Changes loom for teacher evaluations in Manatee

BRADENTON -- It’s been about 10 years since the Manatee County School District made sweeping changes to teacher evaluations.

But Tuesday night, board members, a representative of the teachers union and district officials faced the overhaul that will need to be made to the documents by June 1. Board members perused the binder filled with documentation during a workshop.

Manatee Education Association President Pat Barber and Mike Wilder, schools leadership development coordinator, explained to board members potential changes needed to bring the evaluation process in line with requirements in the federal Race to the Top program. RTTT is a $4.35 billion federal program. Manatee County Schools received $5.13 million in RTTT dollars.

Now administrators have to make sure they follow guidelines mandated under the federal grant. To hear Barber and Wilder tell it, overhauling teacher evaluations will be no easy task.

“Most likely everything in our system will change,” Barber said.

The state, however, has yet to finalize what will be needed in each district’s evaluation process, Wilder and Barber said. Florida’s Department of Education announced Tuesday that they hired a consulting firm to help districts come up with an evaluation process based on research. However, Wilder and Barber can’t help but wonder one looming question.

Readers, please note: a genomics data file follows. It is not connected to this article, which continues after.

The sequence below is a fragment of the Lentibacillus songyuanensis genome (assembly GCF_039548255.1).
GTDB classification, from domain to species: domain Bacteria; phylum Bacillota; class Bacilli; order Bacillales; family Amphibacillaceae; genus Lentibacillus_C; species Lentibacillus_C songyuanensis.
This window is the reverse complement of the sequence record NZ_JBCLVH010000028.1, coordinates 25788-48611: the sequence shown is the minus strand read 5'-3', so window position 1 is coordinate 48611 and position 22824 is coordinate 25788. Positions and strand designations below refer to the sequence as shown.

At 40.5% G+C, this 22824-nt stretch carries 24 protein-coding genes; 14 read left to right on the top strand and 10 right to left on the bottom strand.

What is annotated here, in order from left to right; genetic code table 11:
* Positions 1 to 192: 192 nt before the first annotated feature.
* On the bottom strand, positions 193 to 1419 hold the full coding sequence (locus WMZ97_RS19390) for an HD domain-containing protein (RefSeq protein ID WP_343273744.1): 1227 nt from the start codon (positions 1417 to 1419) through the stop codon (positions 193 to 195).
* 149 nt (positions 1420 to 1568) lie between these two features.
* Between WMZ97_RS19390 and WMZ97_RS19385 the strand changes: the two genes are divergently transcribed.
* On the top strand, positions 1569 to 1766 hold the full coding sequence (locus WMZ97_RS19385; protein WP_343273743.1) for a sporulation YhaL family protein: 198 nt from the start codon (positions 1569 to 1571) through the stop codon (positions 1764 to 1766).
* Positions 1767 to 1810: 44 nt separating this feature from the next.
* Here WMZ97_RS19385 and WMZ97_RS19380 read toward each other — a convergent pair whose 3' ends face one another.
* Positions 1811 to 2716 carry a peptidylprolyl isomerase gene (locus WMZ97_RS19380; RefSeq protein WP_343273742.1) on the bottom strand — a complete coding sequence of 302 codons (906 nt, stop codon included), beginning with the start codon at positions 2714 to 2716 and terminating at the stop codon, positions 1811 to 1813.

“How do you measure teachers using student growth models?” Barber asked.

Wilder said it’s easy to say that we can test students at the beginning, middle and end of the year and measure what they have learned. But that won’t give a true assessment of what students have learned, he said.

“It’s so much more complex than that,” he said.

Barber added, “There are so many variables outside of a teacher’s control.”

What if a student moves from one school to another? If that student moves, which teacher will be given credit for the student’s improvement? And that’s only a portion of the questions the state and district officials, plus teachers union representatives have to consider.

“It’s going to be a challenge,” Wilder said.

Meanwhile, a bill in the Florida Senate also is forcing districts to come up with an evaluative process that can measure students’ growth.

The bill’s wording has been drafted to make it coincide with Race to the Top.

Between now and June, Wilder and Barber plan on directing their respective groups to collaborate with other school districts that have received the federal dollars.

They are also looking at other states like Tennessee and Delaware to draft the final paperwork.